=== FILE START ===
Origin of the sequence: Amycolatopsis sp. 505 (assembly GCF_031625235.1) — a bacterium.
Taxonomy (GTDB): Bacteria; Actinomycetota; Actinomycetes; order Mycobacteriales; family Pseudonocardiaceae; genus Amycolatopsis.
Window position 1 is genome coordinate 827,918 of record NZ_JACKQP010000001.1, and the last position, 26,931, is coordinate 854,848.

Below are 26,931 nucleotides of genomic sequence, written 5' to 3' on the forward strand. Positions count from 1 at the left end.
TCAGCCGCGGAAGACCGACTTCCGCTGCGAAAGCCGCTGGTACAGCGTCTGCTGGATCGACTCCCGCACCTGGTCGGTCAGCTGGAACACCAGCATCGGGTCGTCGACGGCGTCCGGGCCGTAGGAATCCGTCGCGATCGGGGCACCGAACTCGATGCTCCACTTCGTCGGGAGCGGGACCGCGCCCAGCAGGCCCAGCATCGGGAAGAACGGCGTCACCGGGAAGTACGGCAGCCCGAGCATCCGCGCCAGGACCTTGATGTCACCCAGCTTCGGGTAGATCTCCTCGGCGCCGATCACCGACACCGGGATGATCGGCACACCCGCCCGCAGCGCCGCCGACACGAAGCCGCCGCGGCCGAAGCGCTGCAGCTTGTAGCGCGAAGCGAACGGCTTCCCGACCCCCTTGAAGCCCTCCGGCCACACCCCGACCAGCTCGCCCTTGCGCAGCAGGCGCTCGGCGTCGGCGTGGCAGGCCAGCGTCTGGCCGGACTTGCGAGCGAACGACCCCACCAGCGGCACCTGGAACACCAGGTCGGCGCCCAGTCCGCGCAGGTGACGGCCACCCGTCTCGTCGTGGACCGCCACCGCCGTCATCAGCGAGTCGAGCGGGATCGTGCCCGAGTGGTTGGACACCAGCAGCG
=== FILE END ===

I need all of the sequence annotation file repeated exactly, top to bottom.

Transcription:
Origin of the sequence: Amycolatopsis sp. 505 (assembly GCF_031625235.1) — a bacterium.
Taxonomy (GTDB): Bacteria; Actinomycetota; Actinomycetes; order Mycobacteriales; family Pseudonocardiaceae; genus Amycolatopsis.
Window position 1 is genome coordinate 827,918 of record NZ_JACKQP010000001.1, and the last position, 26,931, is coordinate 854,848.

Below are 26,931 nucleotides of genomic sequence, written 5' to 3' on the forward strand. Positions count from 1 at the left end.
TCAGCCGCGGAAGACCGACTTCCGCTGCGAAAGCCGCTGGTACAGCGTCTGCTGGATCGACTCCCGCACCTGGTCGGTCAGCTGGAACACCAGCATCGGGTCGTCGACGGCGTCCGGGCCGTAGGAATCCGTCGCGATCGGGGCACCGAACTCGATGCTCCACTTCGTCGGGAGCGGGACCGCGCCCAGCAGGCCCAGCATCGGGAAGAACGGCGTCACCGGGAAGTACGGCAGCCCGAGCATCCGCGCCAGGACCTTGATGTCACCCAGCTTCGGGTAGATCTCCTCGGCGCCGATCACCGACACCGGGATGATCGGCACACCCGCCCGCAGCGCCGCCGACACGAAGCCGCCGCGGCCGAAGCGCTGCAGCTTGTAGCGCGAAGCGAACGGCTTCCCGACCCCCTTGAAGCCCTCCGGCCACACCCCGACCAGCTCGCCCTTGCGCAGCAGGCGCTCGGCGTCGGCGTGGCAGGCCAGCGTCTGGCCGGACTTGCGAGCGAACGACCCCACCAGCGGCACCTGGAACACCAGGTCGGCGCCCAGTCCGCGCAGGTGACGGCCACCCGTCTCGTCGTGGACCGCCACCGCCGTCATCAGCGAGTCGAGCGGGATCGTGCCCGAGTGGTTGGACACCAGCAGCG